Demand for water reuse and desalination technologies is growing at an accelerating rate as cities around the world come to terms with the vulnerability of their water supply. According to figures announced today in Rome at the International Desalination Association’s International Water Reuse and Recycling Conference, total contracted capacity for unconventional water production facilities will reach 321 million m3/d by the end of 2021. That is more than twice the volume of water discharged to the sea by the river Nile every day.
Of the two technologies, water reuse is growing fastest. Orders for new water reuse plants are expected to top 20.9 million m3/d of capacity in 2021, compared with 15.6 million m3/d of capacity in 2020 and 11.8 million m3/d of capacity in 2019. Orders for new seawater and brackish water desalination plants are expected to reach 5.1 million m3/d – an 8% increase on the previous year. 2021 will be the fourth year in a row in which the rate of growth of the unconventional water resources market has increased. The data is provided by GWI DesalData.
Carlos Cosin, IDA President and CEO of Almar Water Solutions, commented on the figures: “I’m excited to see results after many years of working to develop and promote non-conventional water resources. Promoting non-conventional resources through desalination and water reuse is the IDA’s mission. Although slow to arrive, we are clearly at the inflection point to ramp up this unique way to generate new water resources as a critical pillar to fight against climate change. Population growth, climate change, and resource scarcity make water reuse an increasingly in-demand technology. Thanks to investment in technologies, its low cost and reliability show it is an affordable non-conventional resource for society. The next step is to raise awareness and educate the public, as Singapore has already done, and make its use much more extensive for direct and indirect potable use. I am sure global implementation of these solutions will come sooner rather than later.
”The key markets for water reuse have been Asia and the Middle East, where urban populations have been growing fast in areas with limited water resources. Droughts in the southwestern United States and Latin America’s Parana river basin during 2021 are likely to lead to accelerated investment in water recycling in those regions next year and beyond. Although agriculture remains the largest sector of the market for water reuse, high grade water use using triple barrier protection for potable applications has been growing fast.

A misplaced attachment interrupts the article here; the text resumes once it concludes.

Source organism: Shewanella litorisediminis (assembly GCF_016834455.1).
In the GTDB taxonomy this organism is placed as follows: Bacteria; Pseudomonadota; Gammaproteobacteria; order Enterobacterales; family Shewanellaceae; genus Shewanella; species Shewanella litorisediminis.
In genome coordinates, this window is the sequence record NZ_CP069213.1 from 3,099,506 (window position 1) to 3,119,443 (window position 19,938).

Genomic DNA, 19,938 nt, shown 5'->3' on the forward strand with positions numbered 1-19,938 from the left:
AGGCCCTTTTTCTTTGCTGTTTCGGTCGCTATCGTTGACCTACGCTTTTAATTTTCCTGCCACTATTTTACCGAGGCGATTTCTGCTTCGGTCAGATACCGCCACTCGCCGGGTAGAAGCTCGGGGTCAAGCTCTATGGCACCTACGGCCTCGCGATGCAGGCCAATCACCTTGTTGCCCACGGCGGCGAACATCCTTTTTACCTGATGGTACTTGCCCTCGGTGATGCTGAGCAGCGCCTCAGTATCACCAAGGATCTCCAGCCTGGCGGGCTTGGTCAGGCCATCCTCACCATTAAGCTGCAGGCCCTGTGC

In the past, the desalination market has been held back by concerns about its energy consumption, but in recent years the emergence of low cost solar power has dramatically cut the cost of desalinated water. Records for the lowest cost of desalinated water started to fall in 2018 when the $0.50/m3 barrier was broken by a project in Saudi Arabia. Next month, a project in Dubai is expected to close financing with a tariff of 0.27/m3 – largely thanks to the availability of low cost solar power in the emirate.
Christopher Gasson, Publisher of GWI DesalData, commented: “Water reuse has seen incredible growth over the past five years, but this may be just the beginning of something even bigger. Once politicians understand that indirect potable reuse is the safest, lowest cost and most environmentally friendly source of additional water, it could become the norm all over the world as it is in Singapore today.
“Looking at the pipeline for the desalination projects, 2022 could well be the best year ever. Beyond that, the challenge for the industry will be to replicate the low costs and small carbon footprints achieved in the GCC region in the rest of the world.“
The International Desalination Association is the point of connection for the global desalination and water reuse community. A non-profit association, IDA serves members in more than 60 countries and reaches an additional 4,000 affiliate members. Its membership comprises scientists, end-users, engineers, consultants, and researchers from governments, corporations, and academia. IDA is associated with the United Nations as part of a growing international network of non-governmental organizations (NGOs). For more information, visit www.idadesal.org.